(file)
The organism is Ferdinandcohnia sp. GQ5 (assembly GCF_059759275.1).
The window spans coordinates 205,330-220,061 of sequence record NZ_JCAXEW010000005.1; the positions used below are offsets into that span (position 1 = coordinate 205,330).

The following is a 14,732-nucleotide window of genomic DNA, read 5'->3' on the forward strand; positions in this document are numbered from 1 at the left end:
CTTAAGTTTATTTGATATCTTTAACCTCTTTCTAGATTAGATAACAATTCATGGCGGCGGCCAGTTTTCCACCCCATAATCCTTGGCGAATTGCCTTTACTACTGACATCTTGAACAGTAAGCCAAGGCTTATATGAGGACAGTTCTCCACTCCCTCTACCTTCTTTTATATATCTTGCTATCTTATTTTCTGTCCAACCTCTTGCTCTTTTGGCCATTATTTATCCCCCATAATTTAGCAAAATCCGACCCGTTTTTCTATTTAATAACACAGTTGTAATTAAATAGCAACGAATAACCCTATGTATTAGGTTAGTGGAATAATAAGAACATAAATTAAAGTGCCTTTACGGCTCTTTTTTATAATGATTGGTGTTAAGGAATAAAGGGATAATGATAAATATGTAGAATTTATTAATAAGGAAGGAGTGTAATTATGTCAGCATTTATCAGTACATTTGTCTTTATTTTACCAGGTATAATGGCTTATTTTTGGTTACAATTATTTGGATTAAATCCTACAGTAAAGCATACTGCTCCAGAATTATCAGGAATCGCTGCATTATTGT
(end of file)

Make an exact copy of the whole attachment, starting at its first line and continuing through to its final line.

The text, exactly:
The organism is Ferdinandcohnia sp. GQ5 (assembly GCF_059759275.1).
The window spans coordinates 205,330-220,061 of sequence record NZ_JCAXEW010000005.1; the positions used below are offsets into that span (position 1 = coordinate 205,330).

The following is a 14,732-nucleotide window of genomic DNA, read 5'->3' on the forward strand; positions in this document are numbered from 1 at the left end:
CTTAAGTTTATTTGATATCTTTAACCTCTTTCTAGATTAGATAACAATTCATGGCGGCGGCCAGTTTTCCACCCCATAATCCTTGGCGAATTGCCTTTACTACTGACATCTTGAACAGTAAGCCAAGGCTTATATGAGGACAGTTCTCCACTCCCTCTACCTTCTTTTATATATCTTGCTATCTTATTTTCTGTCCAACCTCTTGCTCTTTTGGCCATTATTTATCCCCCATAATTTAGCAAAATCCGACCCGTTTTTCTATTTAATAACACAGTTGTAATTAAATAGCAACGAATAACCCTATGTATTAGGTTAGTGGAATAATAAGAACATAAATTAAAGTGCCTTTACGGCTCTTTTTTATAATGATTGGTGTTAAGGAATAAAGGGATAATGATAAATATGTAGAATTTATTAATAAGGAAGGAGTGTAATTATGTCAGCATTTATCAGTACATTTGTCTTTATTTTACCAGGTATAATGGCTTATTTTTGGTTACAATTATTTGGATTAAATCCTACAGTAAAGCATACTGCTCCAGAATTATCAGGAATCGCTGCATTATTGT